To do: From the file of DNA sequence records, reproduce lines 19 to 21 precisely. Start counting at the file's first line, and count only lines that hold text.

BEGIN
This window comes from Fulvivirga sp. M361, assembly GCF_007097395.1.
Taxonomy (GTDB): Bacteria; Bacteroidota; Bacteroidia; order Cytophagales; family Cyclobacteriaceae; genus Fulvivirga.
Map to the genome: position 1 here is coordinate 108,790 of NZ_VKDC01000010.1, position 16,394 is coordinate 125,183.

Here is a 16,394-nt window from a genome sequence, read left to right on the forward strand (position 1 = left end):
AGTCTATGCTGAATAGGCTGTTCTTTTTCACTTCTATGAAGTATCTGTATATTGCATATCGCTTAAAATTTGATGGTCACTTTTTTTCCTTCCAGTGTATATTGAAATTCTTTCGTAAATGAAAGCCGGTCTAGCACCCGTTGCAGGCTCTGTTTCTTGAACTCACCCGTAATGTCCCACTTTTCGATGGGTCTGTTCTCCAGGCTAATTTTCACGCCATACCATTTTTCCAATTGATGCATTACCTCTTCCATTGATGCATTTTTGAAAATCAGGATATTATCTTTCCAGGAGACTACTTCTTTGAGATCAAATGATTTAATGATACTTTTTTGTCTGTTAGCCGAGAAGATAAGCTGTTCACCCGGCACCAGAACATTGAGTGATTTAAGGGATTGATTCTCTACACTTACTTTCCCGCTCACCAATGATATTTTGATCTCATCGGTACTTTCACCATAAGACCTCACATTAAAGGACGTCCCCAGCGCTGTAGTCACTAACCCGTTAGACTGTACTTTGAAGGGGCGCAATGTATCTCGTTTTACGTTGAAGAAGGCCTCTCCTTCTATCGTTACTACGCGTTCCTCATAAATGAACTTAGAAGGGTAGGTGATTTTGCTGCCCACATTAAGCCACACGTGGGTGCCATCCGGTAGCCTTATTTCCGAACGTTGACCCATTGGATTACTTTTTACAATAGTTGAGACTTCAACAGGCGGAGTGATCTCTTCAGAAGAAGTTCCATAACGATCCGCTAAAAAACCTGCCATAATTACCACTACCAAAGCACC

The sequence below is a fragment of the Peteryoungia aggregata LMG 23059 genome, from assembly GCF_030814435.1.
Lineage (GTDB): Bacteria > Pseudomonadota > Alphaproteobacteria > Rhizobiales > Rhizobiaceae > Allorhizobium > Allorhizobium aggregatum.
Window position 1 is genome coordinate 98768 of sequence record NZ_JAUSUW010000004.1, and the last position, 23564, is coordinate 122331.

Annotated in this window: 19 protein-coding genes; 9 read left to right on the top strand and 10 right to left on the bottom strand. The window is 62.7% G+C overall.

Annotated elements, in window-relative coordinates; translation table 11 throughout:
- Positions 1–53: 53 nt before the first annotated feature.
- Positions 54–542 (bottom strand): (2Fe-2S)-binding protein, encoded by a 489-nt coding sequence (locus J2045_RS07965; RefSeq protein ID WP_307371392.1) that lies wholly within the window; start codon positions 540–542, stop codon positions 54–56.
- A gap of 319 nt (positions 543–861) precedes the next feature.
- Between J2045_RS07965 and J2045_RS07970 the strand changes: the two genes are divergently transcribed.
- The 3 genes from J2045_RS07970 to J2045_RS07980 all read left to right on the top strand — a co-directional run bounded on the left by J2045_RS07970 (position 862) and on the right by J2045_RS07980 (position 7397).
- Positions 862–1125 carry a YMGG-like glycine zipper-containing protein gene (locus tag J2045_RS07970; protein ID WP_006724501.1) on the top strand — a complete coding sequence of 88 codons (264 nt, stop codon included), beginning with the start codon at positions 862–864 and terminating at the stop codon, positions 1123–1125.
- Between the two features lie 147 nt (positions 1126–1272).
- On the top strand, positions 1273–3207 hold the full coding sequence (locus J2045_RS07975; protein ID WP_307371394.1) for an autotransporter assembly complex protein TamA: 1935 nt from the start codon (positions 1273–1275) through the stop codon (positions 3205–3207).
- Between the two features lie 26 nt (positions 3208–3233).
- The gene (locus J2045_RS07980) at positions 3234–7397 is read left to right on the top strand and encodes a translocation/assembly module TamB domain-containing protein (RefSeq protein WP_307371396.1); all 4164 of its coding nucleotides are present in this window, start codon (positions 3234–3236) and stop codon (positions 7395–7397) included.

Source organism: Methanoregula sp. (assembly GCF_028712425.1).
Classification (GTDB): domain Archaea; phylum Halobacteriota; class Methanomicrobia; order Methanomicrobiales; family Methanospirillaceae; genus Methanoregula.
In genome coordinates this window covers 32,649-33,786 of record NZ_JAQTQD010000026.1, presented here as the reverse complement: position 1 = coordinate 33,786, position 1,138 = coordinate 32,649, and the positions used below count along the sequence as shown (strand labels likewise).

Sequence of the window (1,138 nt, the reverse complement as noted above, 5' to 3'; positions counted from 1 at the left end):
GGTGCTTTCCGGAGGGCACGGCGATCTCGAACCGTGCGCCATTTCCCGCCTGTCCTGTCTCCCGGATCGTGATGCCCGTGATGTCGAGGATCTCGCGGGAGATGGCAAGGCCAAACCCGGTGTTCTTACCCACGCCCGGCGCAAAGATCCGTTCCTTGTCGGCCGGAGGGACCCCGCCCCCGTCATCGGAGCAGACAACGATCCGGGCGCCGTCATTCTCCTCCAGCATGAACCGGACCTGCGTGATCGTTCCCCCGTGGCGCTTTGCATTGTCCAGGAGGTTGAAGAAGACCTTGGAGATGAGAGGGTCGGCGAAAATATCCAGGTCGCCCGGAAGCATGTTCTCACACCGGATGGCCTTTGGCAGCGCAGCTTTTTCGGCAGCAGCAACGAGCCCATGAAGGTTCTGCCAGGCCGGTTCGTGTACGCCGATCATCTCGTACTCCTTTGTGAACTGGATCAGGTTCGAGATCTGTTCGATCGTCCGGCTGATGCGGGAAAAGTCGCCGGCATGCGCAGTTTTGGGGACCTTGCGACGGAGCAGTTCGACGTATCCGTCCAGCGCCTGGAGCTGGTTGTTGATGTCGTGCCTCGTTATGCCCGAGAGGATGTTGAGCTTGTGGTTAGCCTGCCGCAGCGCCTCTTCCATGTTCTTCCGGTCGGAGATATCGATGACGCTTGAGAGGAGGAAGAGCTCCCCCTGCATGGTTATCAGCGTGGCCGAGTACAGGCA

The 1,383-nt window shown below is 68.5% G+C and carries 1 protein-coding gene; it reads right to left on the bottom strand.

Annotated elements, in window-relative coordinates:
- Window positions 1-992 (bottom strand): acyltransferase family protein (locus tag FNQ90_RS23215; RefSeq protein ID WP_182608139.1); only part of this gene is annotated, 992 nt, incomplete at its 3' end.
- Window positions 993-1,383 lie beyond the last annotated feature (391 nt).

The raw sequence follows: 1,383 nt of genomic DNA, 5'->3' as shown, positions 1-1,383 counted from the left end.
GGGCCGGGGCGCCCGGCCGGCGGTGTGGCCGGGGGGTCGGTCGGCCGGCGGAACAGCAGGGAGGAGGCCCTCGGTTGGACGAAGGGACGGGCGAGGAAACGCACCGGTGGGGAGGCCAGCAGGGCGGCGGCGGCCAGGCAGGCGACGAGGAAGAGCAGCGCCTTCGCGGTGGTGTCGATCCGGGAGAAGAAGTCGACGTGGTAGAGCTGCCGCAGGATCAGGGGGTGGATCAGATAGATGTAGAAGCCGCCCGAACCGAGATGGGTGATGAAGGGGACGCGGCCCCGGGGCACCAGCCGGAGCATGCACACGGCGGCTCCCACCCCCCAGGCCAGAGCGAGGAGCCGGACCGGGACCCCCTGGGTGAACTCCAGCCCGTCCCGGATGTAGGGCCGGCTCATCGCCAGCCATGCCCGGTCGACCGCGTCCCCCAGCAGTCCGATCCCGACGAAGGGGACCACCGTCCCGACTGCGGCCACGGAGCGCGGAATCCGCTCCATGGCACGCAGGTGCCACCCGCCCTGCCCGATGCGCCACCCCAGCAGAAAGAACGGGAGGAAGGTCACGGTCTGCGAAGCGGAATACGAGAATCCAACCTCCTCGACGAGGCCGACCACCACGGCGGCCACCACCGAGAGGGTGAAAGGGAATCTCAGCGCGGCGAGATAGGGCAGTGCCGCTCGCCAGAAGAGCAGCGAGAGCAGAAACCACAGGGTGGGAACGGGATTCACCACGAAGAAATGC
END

- Between the two features lie 26 nt (positions 3208–3233).
- The gene (locus J2045_RS07980) at positions 3234–7397 is read left to right on the top strand and encodes a translocation/assembly module TamB domain-containing protein (RefSeq protein WP_307371396.1); all 4164 of its coding nucleotides are present in this window, start codon (positions 3234–3236) and stop codon (positions 7395–7397) included.

Source organism: Methanoregula sp. (assembly GCF_028712425.1).